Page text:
And whelm'd the world in darkness, making inea
Despair of day; as did Thiestes town,
(Mycenae) Phoebus flying through the east:
Fierce Mulciber unbarred Etna's gate,
Which flamed not on high; but headlong pitch'd
Her burning head on bending Hespery.
Coal black Charibdis whirl'd a sea of blood;
Fierce mastiffs howl'd; the vestal fires went out,
The flame in Alba consecrate to Jove,
Parted in twain; and with a double point
Rose like the Theban brother's funeral fire;
The earth went off her hinges; and the Alps
Shook the old snow from off their trembling laps.
The ocean swell'd as high as Spanish Calpe;
Or Atlas head; their saints and household gods
Sweat tears to shew the travails of their city.
Crowns fell from holy statues, ominous birds
Defil'd the day, and wild beasts were seen,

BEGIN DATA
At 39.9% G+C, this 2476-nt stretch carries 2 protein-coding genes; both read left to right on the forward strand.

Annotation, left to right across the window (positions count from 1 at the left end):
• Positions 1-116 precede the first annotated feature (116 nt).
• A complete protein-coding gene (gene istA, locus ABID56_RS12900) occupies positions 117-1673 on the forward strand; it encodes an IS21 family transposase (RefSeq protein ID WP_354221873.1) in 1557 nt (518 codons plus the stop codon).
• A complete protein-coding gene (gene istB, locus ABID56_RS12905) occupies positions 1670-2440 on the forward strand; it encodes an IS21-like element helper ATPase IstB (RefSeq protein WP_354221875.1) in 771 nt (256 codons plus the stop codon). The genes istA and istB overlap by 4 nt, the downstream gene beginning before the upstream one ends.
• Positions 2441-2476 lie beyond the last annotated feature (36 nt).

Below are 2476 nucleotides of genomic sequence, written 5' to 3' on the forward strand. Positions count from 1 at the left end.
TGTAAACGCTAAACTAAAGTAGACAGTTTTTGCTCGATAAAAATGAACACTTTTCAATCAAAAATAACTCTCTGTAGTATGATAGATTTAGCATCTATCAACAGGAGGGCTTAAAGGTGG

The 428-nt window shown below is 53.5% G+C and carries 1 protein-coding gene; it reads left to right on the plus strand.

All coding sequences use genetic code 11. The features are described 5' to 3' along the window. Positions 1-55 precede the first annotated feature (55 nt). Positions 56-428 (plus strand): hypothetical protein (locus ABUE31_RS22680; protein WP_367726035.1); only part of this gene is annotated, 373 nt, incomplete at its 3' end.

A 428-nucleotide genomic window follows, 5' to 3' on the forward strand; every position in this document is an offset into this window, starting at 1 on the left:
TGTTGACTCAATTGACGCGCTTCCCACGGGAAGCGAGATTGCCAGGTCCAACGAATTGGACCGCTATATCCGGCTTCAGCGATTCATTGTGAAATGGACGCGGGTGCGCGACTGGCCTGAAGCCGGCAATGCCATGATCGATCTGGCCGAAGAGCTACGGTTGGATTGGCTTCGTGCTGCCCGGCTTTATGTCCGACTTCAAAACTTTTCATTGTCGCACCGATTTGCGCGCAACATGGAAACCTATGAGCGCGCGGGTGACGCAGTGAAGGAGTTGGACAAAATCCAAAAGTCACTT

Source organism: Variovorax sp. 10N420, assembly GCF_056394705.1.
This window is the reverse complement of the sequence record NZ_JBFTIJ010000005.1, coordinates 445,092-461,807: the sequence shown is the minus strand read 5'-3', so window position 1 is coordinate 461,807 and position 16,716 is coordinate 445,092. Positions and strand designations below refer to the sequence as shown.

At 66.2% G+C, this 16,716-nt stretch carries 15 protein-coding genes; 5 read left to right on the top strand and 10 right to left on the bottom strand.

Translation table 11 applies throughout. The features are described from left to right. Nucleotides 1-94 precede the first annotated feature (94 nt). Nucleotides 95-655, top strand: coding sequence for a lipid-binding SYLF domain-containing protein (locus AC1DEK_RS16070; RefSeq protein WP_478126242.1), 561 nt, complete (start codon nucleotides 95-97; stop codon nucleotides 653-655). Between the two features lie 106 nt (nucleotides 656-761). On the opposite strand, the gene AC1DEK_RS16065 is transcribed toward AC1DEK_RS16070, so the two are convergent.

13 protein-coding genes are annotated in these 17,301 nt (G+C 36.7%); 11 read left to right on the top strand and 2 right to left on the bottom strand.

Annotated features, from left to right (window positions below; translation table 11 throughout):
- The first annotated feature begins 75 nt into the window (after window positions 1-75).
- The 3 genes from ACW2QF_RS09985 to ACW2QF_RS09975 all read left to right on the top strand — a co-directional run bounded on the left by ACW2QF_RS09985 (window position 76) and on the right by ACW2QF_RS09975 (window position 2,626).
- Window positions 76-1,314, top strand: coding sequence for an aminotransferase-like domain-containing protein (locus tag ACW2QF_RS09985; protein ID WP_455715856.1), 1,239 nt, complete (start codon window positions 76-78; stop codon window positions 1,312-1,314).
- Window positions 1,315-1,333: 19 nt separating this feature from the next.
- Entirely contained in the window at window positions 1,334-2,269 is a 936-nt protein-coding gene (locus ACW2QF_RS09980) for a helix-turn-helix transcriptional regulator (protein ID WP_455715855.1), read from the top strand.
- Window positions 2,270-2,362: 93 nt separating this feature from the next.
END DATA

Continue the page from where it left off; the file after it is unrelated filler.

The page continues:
Leaving the woods, lodge in the streets of Rome.
Cattle were seen that mutter'd human speech:
Prodigious births with more and ugly joints
Than nature gives, whose sigh appals the mother,
And dismal prophesies were spread abroad:
And they whom fierce Bellona's fury moves
To wound their arms, sing vengeance: Sybil's press,
Curling their bloody locks, howl dreadful things;
Souls quiet and appeas'd sigh from their graves;
Clashing of arms was heard; in untrod woods
Shrill voices shriek'd, and ghosts encounter men;
Those that inhabited the suburb fields

Fled; foul Erinnis stalk'd about the walls,
Shaking her snaky lair and crooked pine
With flaming top, much like that hellish fiend
Which made the stern Lycurgus wound his thigh,
Or fierce Agave mad; or like Megaera
That scar'd Alcides, when by Juno's task
He had before look'd Pluto in the face.
Trumpets were heard to sound; and with what noise